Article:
On one of their favorite trips, they took the Orient Express across Europe with Joe and Suzanne and Pete’s eldest sister, Lib. It was Lucy’s birthday, and Pete had told the chef that she loved chocolate and raspberries. The chef brought out a giant silver platter with this enormous chocolate mousse and raspberry confection, and they all ate it so quickly that everyone felt queasy afterward. But Lucy maintained it was all worth it.
Lucy was an excellent seamstress throughout her life. She’d create Easter dresses for the girls, without patterns sometimes, and if you ever had a need for homemade drapes or quilts or fancy bedskirts, Lucy was your girl. She loved arts and crafts; whatever was in vogue, Lucy was crafting it.
She also had a powerful obsession with rabbits. She started collecting rabbit figurines and bunny paraphernalia in adulthood, and over the decades, she amassed a remarkable collection. When I was a little girl, I was looking for something to do while at Ma-Maw and Da-Dan’s house, and so I decided to catalog all of the rabbits. I went from room to room with a pad of paper and counted all of the rabbits, and after about an hour, I had my grand total: 425 rabbits. Yes. In one house.
She loved shoes and frequently lamented her extremely narrow feet. She also loved putting together the perfect outfit. An “outfit” was an important sartorial construct for Lucy, and I loved that about her. Clothes were a carefully selected uniform, which communicated how much she cared about being with people and social events; she picked out the perfect lavender blouse to go with the white slacks and topped it off with her favorite bird’s nest brooch, and then she was ready for society. I don’t have to tell you that she always looked fabulous.
Lucy also probably singlehandedly kept her local Hallmark store in business. I think this may have been one of the only things that she and Da-Dan ever quarrelled about: how much money she spent on greeting cards. She loved the art of the emotionally perfect greeting card. Every year, at every birthday and holiday, we’d all get carefully chosen cards, each one with a sweet and personalized message from Ma-Maw and pertinent phrases meticulously underlined.
I would like to say that you have not known truly unconditional love on this earth unless you either (a) own a dog or (b) are one of Lucy Johnson’s grandchildren. Fellow grandkids, isn’t it remarkable to note that, in Ma-Maw’s eyes, we have never, ever done anything wrong? According to her, we are sinless! We used to joke that Ma-Maw could have ended the Iraq war if we had told her that Saddam Hussein had insulted one of her grandkids; she would have taken care of him swiftly.
She adored her children and doted on her 10 grandchildren: From Betsy, Matt came first, and then from Betsy and Jeff, Emily; from my parents, Teresa and Jak, there’s me, Kelsey, Grace, and Sam; and then from Rush and Cindi, Hunter, Pete, Parker, and Mary Elizabeth. If you ever visited Pete and Lucy in Norwood, you may have seen what we called “the Grandkids’ Shrine.” It was a big round table in the formal living room that had dozens of photos of the 10 grandkids at every stage of life. Although I can attest that we grandkids are all far from flawless, in Ma-Maw’s eyes, we were never anything but perfect.
One of Lucy’s many gifts was making people in her life feel special and cherished, especially on their birthdays and on holidays.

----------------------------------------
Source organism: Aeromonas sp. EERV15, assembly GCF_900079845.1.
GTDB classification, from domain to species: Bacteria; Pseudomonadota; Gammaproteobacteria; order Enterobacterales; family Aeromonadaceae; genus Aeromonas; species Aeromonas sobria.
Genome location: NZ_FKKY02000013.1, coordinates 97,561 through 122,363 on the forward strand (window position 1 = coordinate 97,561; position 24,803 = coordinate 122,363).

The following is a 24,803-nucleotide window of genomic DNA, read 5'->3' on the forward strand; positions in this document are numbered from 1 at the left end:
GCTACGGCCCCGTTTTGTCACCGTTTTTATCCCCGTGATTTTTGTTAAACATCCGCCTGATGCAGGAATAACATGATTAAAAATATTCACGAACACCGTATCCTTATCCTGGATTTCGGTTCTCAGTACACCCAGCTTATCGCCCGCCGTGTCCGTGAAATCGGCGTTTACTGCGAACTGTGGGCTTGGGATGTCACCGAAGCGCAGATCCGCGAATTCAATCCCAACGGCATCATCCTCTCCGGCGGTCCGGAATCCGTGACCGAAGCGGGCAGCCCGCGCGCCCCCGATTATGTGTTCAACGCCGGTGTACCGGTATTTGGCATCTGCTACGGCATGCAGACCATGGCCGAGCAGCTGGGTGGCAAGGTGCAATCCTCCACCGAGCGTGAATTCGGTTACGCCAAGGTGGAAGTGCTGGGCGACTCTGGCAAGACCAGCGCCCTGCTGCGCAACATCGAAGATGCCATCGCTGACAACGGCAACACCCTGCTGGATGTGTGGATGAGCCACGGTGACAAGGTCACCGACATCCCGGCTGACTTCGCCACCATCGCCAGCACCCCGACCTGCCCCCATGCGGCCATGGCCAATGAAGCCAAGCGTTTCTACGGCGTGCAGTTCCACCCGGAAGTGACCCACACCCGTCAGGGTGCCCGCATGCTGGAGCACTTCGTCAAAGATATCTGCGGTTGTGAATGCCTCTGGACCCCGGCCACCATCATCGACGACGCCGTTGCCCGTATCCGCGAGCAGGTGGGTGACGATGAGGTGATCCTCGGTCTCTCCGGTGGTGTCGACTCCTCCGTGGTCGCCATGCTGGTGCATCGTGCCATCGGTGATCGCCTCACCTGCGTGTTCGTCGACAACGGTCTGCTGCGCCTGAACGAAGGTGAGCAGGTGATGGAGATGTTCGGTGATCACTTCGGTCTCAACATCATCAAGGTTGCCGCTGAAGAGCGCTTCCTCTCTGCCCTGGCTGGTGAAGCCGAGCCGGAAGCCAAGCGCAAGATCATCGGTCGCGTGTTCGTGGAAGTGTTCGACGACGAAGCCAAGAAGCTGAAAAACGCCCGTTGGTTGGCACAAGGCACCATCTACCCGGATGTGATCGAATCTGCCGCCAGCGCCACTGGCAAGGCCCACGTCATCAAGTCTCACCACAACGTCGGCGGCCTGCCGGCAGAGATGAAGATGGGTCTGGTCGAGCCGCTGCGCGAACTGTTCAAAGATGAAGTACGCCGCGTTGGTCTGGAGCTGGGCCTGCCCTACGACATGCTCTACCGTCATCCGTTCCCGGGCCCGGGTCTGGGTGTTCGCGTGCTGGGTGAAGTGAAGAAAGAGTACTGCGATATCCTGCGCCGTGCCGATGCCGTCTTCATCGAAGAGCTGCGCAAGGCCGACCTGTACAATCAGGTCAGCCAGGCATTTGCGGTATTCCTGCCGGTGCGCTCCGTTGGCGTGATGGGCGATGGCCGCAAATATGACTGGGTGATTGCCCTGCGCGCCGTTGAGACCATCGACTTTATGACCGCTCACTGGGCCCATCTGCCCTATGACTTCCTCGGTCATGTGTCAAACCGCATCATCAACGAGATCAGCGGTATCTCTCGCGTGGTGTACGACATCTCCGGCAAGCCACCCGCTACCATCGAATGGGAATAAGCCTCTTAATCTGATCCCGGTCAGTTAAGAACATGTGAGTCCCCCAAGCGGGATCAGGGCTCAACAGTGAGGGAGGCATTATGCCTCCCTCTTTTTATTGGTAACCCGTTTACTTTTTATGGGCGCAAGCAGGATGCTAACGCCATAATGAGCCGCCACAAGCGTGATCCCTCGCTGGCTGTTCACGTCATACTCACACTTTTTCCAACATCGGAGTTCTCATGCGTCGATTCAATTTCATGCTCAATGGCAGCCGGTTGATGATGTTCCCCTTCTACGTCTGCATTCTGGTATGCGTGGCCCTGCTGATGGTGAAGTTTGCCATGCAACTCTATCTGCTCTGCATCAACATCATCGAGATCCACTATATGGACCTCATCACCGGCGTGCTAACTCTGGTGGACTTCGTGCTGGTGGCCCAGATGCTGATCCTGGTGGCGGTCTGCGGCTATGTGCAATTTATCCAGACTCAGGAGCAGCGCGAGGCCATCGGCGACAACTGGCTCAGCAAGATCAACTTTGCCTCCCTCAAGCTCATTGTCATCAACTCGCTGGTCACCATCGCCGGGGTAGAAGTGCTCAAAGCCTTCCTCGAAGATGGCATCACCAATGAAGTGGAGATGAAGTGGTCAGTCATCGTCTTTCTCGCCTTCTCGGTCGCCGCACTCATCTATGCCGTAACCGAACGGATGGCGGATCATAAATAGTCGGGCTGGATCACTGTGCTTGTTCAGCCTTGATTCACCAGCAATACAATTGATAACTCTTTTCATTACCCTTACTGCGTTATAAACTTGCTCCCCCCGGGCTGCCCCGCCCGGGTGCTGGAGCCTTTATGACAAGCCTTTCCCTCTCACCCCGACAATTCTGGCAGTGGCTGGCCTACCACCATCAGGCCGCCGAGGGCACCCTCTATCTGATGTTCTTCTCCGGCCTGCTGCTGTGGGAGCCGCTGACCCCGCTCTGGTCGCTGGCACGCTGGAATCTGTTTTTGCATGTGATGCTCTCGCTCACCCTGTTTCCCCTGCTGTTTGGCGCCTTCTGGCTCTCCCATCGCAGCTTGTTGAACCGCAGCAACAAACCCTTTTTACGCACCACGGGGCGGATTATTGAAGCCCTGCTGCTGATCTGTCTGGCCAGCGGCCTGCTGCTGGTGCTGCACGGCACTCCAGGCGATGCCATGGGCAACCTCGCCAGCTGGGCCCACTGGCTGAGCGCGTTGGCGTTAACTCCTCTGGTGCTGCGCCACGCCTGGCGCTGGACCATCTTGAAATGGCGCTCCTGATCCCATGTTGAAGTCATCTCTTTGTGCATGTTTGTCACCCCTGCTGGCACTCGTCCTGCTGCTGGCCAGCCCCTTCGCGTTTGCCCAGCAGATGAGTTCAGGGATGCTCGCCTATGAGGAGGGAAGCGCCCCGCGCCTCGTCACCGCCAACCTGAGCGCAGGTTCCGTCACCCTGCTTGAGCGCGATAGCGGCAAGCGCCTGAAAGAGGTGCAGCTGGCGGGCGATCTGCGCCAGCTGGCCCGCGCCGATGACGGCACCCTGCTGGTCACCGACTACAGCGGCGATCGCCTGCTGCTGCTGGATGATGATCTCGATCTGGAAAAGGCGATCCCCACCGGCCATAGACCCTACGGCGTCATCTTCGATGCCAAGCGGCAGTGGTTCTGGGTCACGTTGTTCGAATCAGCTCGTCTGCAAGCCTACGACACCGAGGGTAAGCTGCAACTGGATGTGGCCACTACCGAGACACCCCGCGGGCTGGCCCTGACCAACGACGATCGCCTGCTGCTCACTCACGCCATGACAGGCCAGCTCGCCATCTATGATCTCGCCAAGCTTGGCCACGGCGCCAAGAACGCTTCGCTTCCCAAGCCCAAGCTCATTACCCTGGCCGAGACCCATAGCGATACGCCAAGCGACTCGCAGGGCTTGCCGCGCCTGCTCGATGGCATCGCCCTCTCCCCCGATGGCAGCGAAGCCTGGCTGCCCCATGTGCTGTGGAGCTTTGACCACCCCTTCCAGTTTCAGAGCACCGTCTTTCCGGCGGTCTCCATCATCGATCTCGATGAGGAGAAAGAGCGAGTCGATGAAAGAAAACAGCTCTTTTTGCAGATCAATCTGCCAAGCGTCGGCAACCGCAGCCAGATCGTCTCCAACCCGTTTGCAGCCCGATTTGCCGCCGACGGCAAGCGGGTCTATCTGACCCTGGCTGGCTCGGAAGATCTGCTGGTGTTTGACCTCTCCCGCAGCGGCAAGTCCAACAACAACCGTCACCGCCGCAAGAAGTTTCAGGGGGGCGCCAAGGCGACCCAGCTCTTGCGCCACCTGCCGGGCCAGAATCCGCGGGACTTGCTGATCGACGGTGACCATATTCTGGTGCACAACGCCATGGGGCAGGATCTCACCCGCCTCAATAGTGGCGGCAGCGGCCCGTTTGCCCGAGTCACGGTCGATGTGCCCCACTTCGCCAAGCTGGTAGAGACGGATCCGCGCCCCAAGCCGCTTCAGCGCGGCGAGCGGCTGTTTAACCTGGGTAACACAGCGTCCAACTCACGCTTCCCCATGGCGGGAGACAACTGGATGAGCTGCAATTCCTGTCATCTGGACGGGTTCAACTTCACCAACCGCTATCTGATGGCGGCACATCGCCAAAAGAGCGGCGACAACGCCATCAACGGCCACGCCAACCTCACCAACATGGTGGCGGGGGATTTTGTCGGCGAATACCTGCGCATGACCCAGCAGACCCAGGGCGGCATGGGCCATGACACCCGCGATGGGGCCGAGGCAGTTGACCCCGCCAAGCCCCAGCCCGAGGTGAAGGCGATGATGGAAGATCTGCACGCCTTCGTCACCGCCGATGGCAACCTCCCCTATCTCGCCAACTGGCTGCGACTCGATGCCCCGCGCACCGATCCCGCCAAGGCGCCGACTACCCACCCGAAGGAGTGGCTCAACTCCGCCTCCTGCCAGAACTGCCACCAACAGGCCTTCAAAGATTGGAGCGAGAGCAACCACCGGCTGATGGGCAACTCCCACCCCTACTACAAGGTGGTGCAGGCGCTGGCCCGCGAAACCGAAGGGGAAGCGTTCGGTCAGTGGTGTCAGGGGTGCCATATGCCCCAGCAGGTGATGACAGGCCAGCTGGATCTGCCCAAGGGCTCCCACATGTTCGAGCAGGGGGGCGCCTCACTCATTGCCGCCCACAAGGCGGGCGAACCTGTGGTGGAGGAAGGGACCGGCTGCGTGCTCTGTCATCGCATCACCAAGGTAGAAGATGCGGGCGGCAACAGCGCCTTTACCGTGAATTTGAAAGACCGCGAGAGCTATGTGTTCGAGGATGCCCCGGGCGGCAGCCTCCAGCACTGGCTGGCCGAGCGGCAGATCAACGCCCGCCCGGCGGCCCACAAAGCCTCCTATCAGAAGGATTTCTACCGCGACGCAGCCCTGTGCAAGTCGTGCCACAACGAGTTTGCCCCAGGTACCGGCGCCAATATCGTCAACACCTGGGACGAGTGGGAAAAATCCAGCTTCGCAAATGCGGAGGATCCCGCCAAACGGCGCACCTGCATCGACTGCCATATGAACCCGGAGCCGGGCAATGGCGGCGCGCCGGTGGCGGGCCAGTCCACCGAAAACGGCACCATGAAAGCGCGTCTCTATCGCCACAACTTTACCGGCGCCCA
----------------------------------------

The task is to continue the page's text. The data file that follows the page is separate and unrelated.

She loved celebrating holidays and had an impressive store of decorations for her house at every major event. At Valentine’s Day, there were chocolates and hearts; at Easter, there were elegant baskets for everyone filled with candy and gifts, and a dainty “Easter tree” that we’d help her decorate with tiny, fragile egg and bunny ornaments; they hosted their famous annual Fourth of July gathering at the lake, and we kids would spend hours in the water and then everyone would gather to eat at tables on their wraparound porch. And then Christmas—Christmas was her magnum opus. She pulled out all the stops for Christmas. There was an immaculately decorated tree, seasonal food (a birthday cake for Jesus; Ruby Red grapefruit juice, sausage & egg casserole, and English muffins for breakfast; beef tenderloin for dinner), and piles and piles of presents. My brother Sam always liked to say that Christmas lived at Ma-Maw and Da-Dan’s house, and that was in large part due to Ma-Maw working her holiday magic.
For many years, when we grandkids were young, Ma-Maw and Da-Dan would have us stay with them for a weekend on our birthdays. We looked forward to those visits so much; we were treated like little kings and queens. We got to go shopping with Ma-Maw; she’d dress us girls up and curl our hair; and then we’d play by the lake or go fishing with Da-Dan. We were served unlimited cake and cartoons, and we never wanted to go home at the end of the weekend. She loved playing with us and talking to us about our interests. I think she saved every little scribble and drawing that we ever made at her house. She was perpetually involved in our lives—sending us cards and letters and care packages when we were away at school—and coming to see us whenever we came back into town.
And she was never one to pass up a good time with her family; on a memorable day many years ago, we even convinced her to play street hockey with the grandkids. She ended up getting checked by a feisty granddaughter (I won’t name names) but popped right up and was very brave and cheerful about the whole incident, despite the fact that she chipped a tooth and had a black eye. In typical Ma-Maw fashion, while she was being nursed on the sofa, she suddenly sprang up and said, “Oh, but I have to go make the coleslaw!”
We who have been fortunate enough to know Lucy Johnson will continue to reflect her in our lives. A person cannot help but be radically changed by receiving that kind of unconditional love. She will not soon fade from our memories, and I pray that we can honor her by showing each other even just a fraction of the kind of love and hospitality that she lavished on us. We all remember her with grateful and humble hearts.